All About Pluto and Dwarf Planets for Kids: Astronomy and Space for Children – FreeSchool

All About Pluto and Dwarf Planets for Kids: Astronomy and Space for Children – FreeSchool


You’re watching FreeSchool! Pluto, the ninth-largest body orbiting the
Sun, has been a matter of contention in recent years. Originally considered a planet following
its discovery in 1930, Pluto was regarded as the ninth planet in the solar system for
more than 75 years. In 2006, following the discovery of several other small planet-like
objects similar to Pluto, astronomers were forced to decide what makes a planet a planet,
instead of something else. According to the rules agreed upon by the International Astronomical
Union, Pluto was not really a planet, and on September 13, 2006, it was reclassified,
along with the other similar small bodies, as a ‘dwarf planet.’ Pluto is small – with a diameter of only two-thirds
that of Earth’s moon – and is made of rocky ice. Astronomers believe that it is about
two-thirds rock and one-third water ice. Even though Pluto is small, this much ice represents
more than three times the amount of water in all of Earth’s oceans combined. Pluto is
the largest dwarf planet in the solar system, but not the most massive: that title belongs
to Eris. Unlike the gas giants of the outer solar system, Pluto has no rings, but it does
have a thin atmosphere made mostly of nitrogen, with small amounts of methane and carbon monoxide. Pluto is 3.7 billion miles or 5.9 billion
kilometers away from the sun, with an orbit that takes 248 years to complete. Its orbit
is highly elliptical. Because of this, Pluto crosses inside of Neptune’s orbit for 20 years
of each 248-year orbit. Between 1979 and 1999, Pluto was actually closer to the Sun than
Neptune, something that won’t happen again for more than 200 years. Because Pluto is
so far from the Sun, it is a cold world. Temperatures there are about -390 F or -230 Celsius. Pluto
is also very dark: the amount of sunlight that reaches its surface is so little that
even on its brightest day, the sky would be in twilight. A day on Pluto lasts for about six and one-third
Earth days. Like Uranus, Pluto rotates on its side, something which results in extreme
seasonal changes with part of its surface in constant darkness and part of it in constant
daylight for decades. Pluto has five known moons, with the latest
moon discovered as recently as 2012. Its largest and closest moon, Charon, is so large compared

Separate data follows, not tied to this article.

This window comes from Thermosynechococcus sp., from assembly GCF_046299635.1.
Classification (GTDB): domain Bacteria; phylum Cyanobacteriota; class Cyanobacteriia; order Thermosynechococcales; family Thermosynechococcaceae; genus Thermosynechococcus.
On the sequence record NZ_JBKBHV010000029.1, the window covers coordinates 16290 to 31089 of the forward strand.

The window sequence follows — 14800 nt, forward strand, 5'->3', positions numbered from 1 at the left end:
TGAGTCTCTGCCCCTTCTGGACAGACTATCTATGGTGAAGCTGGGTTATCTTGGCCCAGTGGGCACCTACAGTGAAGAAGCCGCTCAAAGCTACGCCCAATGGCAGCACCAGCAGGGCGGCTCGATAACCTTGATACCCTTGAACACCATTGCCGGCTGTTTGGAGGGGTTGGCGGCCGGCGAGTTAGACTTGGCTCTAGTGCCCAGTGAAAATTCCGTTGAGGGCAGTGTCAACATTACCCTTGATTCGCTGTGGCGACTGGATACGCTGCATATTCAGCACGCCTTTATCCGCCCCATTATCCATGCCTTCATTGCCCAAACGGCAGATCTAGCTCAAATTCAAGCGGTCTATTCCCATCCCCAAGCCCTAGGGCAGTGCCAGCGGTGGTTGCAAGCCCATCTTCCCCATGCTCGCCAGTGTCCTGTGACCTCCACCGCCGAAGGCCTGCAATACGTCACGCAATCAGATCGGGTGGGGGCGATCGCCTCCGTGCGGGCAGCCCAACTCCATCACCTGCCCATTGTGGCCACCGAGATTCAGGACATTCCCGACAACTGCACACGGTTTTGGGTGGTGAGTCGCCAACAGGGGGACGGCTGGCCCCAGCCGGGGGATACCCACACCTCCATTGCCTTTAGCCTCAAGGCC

to Pluto that they actually orbit a point between each other, causing some astronomers
to call Pluto and Charon binary, or double, dwarf planets. Like Neptune, Pluto was initially discovered
through mathematical predictions rather than by observation. After Neptune was discovered
and studied, astronomers realized that there must be another planetary body out at the
edge of the solar system, and in 1906 Percival Lowell began an all-out search for a ninth
planet, called at the time ‘Planet X.’ Lowell died before the planet could be found, and
the search was interrupted for more than ten years. In 1929, young astronomer Clyde Tombaugh arrived
at Lowell’s observatory and was assigned to search through photographs of the night sky
to find anything that was shifting position. On February 18, 1930, after almost a year
of searching, Tombaugh found the elusive planet. The new planet was named Pluto after the Greek
god of the underworld, a name suggested by an eleven year old girl from England, Venetia
Burney. Beginning in 1992, many other objects were
found to be orbiting in the same area as Pluto. Currently more than 1,000 objects have been
discovered there, and scientists believe there may be as many as 100,000. This collection
of objects at the edge of the solar system is called the Kuiper Belt. It is similar to
the asteroid belt between Mars and Jupiter, but it is 20 times wider and perhaps as much
as 200 times more massive. As well, the Kuiper Belt is though to consist mainly of icy material,
whereas the asteroid belt is composed mostly of rock and metal. As more and more objects in the space surrounding
Pluto were discovered, astronomers began to question whether Pluto could truly be called
a planet. When Eris was discovered in 2005, it was briefly hailed as a tenth planet, but
it sparked a debate in the astronomical community about what makes a planet a planet. On August 24, 2006, the International Astronomical
Union declared that there are three conditions that must be met for an object in the Solar
System to be a planet. One, it must orbit around the Sun. Two, the object must be massive
enough for its own gravity to pull it into a spherical shape. And three, it must have
cleared the neighborhood around its orbit. Because of all the objects it shared its orbit
with, Pluto failed to meet the third condition, and along with Eris and other similar bodies,
was reclassified as a dwarf planet. There are currently five accepted dwarf planets
in the solar system, with hundreds more possible. Only one mission has traveled to Pluto, the
New Horizons space probe. It was launched on January 19, 2006, while Pluto was still
considered the ninth planet. The three billion mile journey took eight years, and it arrived
in Pluto’s system in July of 2015. New Horizons learned a great deal about Pluto’s atmosphere
and geography, as well as collecting information on Charon and Pluto’s smaller moons. The mission
uncovered many surprises about the dwarf planet, including strange formations that some are
calling ‘ice volcanoes’ on its surface. Dark, cold, and tiny, Pluto is still a source
of fascinating new discoveries for astronomers. I hope you enjoyed learning about Pluto, the
king of the Kuiper Belt. Goodbye till next time!

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